Our research uses different kinds of memory tasks and two types of brain imaging: scalp-recorded electrical brain potentials (EEG/ERPs), and functional magnetic resonance imaging (fMRI).

One focus of our research is how people sustain cognitive function in later life. There has been intense scientific debate about whether it is important to maintain a more “youthful brain” or whether compensatory reorganisation is needed for optimal function. Either could explain the common observation that brain activity is increased rather than reduced in older people. In a new fMRI study (Morcom & Henson, 2018), we tested these competing theories (see Morcom and Johnson, 2015, and Morcom and Friston, 2012). In two different memory tasks we found evidence that elevated frontal brain activity in older people was less specific or less efficient rather than a way to maintain cognitive function. This converges with our earlier finding that distributed brain activity in older people was less specific to the type of events being remembered (Abdulrahman et al., 2015). This may mean that older people engage more generic mental processes across different a range of tasks, consistent with results of our recent meta-analysis (Hoffman & Morcom, 2018). Together, the data support the view that good cognitive function in old age is more likely if an older brain operates like a younger one.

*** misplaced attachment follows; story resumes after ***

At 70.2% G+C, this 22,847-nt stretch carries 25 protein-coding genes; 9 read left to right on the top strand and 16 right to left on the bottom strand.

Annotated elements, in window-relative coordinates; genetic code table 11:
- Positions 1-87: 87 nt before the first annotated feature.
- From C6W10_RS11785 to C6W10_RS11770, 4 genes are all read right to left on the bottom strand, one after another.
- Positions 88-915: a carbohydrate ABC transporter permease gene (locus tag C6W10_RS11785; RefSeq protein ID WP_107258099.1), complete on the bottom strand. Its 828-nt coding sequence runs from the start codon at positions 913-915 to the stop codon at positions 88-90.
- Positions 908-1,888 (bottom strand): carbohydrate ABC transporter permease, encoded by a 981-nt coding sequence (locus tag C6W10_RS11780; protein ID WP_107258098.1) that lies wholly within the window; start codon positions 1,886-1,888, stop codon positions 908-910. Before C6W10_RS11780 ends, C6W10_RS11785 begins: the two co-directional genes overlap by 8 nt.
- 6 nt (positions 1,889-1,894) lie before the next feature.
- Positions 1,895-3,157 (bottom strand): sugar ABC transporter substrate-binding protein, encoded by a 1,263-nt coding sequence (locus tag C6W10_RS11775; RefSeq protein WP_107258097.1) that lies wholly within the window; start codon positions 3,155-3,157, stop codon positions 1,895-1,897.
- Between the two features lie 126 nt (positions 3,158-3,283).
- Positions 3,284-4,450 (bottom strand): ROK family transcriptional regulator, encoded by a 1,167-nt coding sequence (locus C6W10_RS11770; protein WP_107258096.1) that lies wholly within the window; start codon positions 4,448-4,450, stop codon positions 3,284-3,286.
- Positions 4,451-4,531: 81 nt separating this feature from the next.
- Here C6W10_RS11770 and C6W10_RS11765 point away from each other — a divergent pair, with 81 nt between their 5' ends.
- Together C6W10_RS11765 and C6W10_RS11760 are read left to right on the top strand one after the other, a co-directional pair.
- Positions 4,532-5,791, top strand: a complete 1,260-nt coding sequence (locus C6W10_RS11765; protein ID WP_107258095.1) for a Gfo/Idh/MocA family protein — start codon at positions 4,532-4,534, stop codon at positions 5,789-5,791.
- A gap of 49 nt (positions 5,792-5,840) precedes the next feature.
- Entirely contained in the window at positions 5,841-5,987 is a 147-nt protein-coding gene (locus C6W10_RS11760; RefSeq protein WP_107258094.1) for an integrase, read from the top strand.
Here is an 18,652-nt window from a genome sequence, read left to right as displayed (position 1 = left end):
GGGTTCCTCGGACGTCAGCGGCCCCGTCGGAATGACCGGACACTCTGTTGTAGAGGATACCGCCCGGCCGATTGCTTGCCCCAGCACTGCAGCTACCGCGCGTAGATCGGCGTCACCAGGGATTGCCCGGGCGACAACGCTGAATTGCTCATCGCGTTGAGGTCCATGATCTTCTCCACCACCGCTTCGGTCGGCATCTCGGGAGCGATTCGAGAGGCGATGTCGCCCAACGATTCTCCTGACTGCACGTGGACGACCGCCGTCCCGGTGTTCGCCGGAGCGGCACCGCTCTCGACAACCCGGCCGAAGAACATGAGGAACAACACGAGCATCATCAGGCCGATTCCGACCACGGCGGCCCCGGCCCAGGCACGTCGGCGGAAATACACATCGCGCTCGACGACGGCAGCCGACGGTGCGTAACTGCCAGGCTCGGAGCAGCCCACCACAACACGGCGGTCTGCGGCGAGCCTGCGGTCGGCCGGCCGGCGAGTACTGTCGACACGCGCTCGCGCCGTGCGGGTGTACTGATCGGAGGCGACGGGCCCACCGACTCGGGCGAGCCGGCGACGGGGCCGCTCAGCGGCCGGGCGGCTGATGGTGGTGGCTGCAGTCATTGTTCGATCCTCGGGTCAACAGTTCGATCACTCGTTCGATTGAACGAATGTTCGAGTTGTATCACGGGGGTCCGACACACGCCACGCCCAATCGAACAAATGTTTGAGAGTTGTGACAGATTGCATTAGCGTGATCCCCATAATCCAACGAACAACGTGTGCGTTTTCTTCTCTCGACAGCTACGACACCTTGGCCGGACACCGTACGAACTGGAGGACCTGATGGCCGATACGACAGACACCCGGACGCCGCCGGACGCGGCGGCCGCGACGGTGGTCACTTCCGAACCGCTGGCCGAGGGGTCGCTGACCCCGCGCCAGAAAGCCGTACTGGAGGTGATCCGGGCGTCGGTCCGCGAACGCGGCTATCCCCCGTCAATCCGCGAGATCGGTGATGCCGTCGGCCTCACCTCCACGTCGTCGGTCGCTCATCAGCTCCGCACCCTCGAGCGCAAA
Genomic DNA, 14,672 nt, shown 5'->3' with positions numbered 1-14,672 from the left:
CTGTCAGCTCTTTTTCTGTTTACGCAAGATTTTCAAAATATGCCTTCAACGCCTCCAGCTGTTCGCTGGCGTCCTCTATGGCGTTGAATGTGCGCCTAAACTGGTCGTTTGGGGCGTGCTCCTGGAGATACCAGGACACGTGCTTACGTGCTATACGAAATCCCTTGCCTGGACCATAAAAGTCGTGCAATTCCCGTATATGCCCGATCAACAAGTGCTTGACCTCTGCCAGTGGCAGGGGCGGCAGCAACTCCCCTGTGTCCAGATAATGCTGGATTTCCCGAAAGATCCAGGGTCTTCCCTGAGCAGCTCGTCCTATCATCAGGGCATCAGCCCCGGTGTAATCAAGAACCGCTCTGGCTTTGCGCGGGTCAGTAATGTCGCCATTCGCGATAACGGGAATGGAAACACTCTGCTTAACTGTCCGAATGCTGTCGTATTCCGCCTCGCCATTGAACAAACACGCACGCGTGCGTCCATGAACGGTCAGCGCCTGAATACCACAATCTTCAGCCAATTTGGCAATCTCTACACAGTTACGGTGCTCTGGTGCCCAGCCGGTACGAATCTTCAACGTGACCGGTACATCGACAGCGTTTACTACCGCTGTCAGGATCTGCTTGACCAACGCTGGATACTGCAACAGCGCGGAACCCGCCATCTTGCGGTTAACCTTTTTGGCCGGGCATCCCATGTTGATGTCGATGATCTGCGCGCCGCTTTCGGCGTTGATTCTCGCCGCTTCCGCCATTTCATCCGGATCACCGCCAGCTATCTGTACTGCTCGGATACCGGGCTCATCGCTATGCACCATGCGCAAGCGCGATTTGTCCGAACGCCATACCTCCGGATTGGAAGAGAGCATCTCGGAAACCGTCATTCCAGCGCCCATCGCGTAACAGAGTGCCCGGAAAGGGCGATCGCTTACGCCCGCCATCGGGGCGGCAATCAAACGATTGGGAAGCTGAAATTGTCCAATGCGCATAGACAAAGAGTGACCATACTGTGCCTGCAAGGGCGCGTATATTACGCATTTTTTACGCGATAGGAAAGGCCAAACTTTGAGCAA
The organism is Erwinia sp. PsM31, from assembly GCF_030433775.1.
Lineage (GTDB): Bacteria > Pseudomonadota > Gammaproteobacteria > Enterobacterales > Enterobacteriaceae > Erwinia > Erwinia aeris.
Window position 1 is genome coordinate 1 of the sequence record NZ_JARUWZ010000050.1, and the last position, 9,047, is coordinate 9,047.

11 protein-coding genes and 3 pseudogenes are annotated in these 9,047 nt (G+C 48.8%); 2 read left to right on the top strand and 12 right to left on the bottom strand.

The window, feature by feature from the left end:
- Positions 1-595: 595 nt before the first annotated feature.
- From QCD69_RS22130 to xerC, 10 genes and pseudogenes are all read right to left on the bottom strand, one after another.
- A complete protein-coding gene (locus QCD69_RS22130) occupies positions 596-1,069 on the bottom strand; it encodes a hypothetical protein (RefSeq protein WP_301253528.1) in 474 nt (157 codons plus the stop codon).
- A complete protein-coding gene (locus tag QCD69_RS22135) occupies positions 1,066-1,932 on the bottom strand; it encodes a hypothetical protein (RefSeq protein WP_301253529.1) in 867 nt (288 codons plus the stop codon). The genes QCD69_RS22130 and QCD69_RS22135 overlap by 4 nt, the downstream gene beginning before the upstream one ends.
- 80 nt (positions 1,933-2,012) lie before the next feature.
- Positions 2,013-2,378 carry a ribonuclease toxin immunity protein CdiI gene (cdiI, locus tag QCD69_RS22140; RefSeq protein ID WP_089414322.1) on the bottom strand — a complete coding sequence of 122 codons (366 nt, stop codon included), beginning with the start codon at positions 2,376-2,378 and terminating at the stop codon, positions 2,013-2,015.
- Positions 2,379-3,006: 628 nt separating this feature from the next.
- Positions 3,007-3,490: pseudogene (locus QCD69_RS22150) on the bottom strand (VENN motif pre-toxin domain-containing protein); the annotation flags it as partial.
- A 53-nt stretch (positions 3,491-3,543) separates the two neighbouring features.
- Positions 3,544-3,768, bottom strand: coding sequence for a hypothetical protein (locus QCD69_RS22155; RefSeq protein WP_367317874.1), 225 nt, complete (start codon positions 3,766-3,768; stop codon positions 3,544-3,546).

Another line of work concerns memory errors in young and older people. People's existing knowledge can help them to remember events, but this knowledge can also bias memory. We are testing whether this bias to remember the 'gist' of events happens more with increasing age. So far there are conflicting findings: older and young people made just as many gist-related errors a recent study (conducted by Psychology dissertation students; Burnside et al., 2017). In related work we ask about how age differences in recollection accuracy and detail reflect changes in mental control. We are using ERPs to test when and how effectively older people are able to engage control of what is brought to mind before a memory is retrieved (Morcom, 2016; Keating et al., 2017).

Across all these project we are interested in improving transparent and reproducible research practices and now publish data with papers and preregister most things on the OSF. Ask if you would like access to any old data or code, we will do our best. 

See my research profile on ResearchGate for more information, Twitter feed @alexa_morcom, and see Publications list for links to papers.